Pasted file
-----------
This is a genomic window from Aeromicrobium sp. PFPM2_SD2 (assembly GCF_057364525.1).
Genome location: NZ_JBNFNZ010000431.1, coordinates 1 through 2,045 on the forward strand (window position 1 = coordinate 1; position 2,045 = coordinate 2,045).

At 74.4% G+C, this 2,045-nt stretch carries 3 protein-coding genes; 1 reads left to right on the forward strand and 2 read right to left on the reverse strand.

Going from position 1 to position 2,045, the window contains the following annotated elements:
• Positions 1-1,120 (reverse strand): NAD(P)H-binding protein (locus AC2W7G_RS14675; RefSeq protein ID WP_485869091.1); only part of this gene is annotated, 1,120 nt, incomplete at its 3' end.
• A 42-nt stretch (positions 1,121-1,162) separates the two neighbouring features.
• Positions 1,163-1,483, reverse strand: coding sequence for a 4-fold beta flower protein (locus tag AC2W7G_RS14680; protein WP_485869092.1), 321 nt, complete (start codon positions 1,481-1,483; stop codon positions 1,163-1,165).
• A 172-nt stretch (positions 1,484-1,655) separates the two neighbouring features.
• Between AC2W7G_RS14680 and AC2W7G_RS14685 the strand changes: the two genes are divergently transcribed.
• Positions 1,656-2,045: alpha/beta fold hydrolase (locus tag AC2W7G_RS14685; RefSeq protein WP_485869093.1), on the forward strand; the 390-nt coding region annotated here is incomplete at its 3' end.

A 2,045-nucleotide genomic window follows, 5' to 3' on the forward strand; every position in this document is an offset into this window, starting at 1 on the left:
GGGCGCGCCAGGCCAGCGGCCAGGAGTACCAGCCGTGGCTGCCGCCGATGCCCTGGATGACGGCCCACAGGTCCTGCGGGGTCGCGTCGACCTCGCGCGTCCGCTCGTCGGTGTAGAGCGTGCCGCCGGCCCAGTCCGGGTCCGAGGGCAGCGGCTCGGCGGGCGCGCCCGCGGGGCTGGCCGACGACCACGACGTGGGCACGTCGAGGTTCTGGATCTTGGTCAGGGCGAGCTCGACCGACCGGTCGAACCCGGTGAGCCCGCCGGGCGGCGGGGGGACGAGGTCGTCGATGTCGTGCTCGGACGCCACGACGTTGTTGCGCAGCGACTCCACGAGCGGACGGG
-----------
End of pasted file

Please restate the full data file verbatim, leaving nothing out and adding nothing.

This is a genomic window from Aeromicrobium sp. PFPM2_SD2 (assembly GCF_057364525.1).
Genome location: NZ_JBNFNZ010000431.1, coordinates 1 through 2,045 on the forward strand (window position 1 = coordinate 1; position 2,045 = coordinate 2,045).

At 74.4% G+C, this 2,045-nt stretch carries 3 protein-coding genes; 1 reads left to right on the forward strand and 2 read right to left on the reverse strand.

Going from position 1 to position 2,045, the window contains the following annotated elements:
• Positions 1-1,120 (reverse strand): NAD(P)H-binding protein (locus AC2W7G_RS14675; RefSeq protein ID WP_485869091.1); only part of this gene is annotated, 1,120 nt, incomplete at its 3' end.
• A 42-nt stretch (positions 1,121-1,162) separates the two neighbouring features.
• Positions 1,163-1,483, reverse strand: coding sequence for a 4-fold beta flower protein (locus tag AC2W7G_RS14680; protein WP_485869092.1), 321 nt, complete (start codon positions 1,481-1,483; stop codon positions 1,163-1,165).
• A 172-nt stretch (positions 1,484-1,655) separates the two neighbouring features.
• Between AC2W7G_RS14680 and AC2W7G_RS14685 the strand changes: the two genes are divergently transcribed.
• Positions 1,656-2,045: alpha/beta fold hydrolase (locus tag AC2W7G_RS14685; RefSeq protein WP_485869093.1), on the forward strand; the 390-nt coding region annotated here is incomplete at its 3' end.

A 2,045-nucleotide genomic window follows, 5' to 3' on the forward strand; every position in this document is an offset into this window, starting at 1 on the left:
GGGCGCGCCAGGCCAGCGGCCAGGAGTACCAGCCGTGGCTGCCGCCGATGCCCTGGATGACGGCCCACAGGTCCTGCGGGGTCGCGTCGACCTCGCGCGTCCGCTCGTCGGTGTAGAGCGTGCCGCCGGCCCAGTCCGGGTCCGAGGGCAGCGGCTCGGCGGGCGCGCCCGCGGGGCTGGCCGACGACCACGACGTGGGCACGTCGAGGTTCTGGATCTTGGTCAGGGCGAGCTCGACCGACCGGTCGAACCCGGTGAGCCCGCCGGGCGGCGGGGGGACGAGGTCGTCGATGTCGTGCTCGGACGCCACGACGTTGTTGCGCAGCGACTCCACGAGCGGACGGG